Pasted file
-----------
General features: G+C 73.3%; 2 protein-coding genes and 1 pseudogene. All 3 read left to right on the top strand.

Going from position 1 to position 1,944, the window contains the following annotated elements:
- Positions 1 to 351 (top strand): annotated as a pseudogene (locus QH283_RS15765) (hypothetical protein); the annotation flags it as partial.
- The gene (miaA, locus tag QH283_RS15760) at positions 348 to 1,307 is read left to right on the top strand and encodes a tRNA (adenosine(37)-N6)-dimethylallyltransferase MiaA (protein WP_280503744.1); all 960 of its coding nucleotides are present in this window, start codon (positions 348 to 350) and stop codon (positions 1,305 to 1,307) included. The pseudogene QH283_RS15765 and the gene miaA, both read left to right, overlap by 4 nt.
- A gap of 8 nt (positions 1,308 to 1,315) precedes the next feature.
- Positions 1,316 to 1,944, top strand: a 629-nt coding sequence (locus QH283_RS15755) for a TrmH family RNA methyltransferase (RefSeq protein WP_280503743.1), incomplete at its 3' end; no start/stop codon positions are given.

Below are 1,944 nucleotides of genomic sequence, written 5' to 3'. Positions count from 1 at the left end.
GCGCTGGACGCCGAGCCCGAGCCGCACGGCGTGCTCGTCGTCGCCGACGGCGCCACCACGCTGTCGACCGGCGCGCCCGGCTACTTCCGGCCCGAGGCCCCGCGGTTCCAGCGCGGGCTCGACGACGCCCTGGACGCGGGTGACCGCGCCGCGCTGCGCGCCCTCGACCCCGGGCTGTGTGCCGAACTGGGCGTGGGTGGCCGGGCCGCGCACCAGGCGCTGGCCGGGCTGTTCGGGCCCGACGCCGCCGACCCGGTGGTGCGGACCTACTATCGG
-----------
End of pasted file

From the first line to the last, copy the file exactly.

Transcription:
General features: G+C 73.3%; 2 protein-coding genes and 1 pseudogene. All 3 read left to right on the top strand.

Going from position 1 to position 1,944, the window contains the following annotated elements:
- Positions 1 to 351 (top strand): annotated as a pseudogene (locus QH283_RS15765) (hypothetical protein); the annotation flags it as partial.
- The gene (miaA, locus tag QH283_RS15760) at positions 348 to 1,307 is read left to right on the top strand and encodes a tRNA (adenosine(37)-N6)-dimethylallyltransferase MiaA (protein WP_280503744.1); all 960 of its coding nucleotides are present in this window, start codon (positions 348 to 350) and stop codon (positions 1,305 to 1,307) included. The pseudogene QH283_RS15765 and the gene miaA, both read left to right, overlap by 4 nt.
- A gap of 8 nt (positions 1,308 to 1,315) precedes the next feature.
- Positions 1,316 to 1,944, top strand: a 629-nt coding sequence (locus QH283_RS15755) for a TrmH family RNA methyltransferase (RefSeq protein WP_280503743.1), incomplete at its 3' end; no start/stop codon positions are given.

Below are 1,944 nucleotides of genomic sequence, written 5' to 3'. Positions count from 1 at the left end.
GCGCTGGACGCCGAGCCCGAGCCGCACGGCGTGCTCGTCGTCGCCGACGGCGCCACCACGCTGTCGACCGGCGCGCCCGGCTACTTCCGGCCCGAGGCCCCGCGGTTCCAGCGCGGGCTCGACGACGCCCTGGACGCGGGTGACCGCGCCGCGCTGCGCGCCCTCGACCCCGGGCTGTGTGCCGAACTGGGCGTGGGTGGCCGGGCCGCGCACCAGGCGCTGGCCGGGCTGTTCGGGCCCGACGCCGCCGACCCGGTGGTGCGGACCTACTATCGG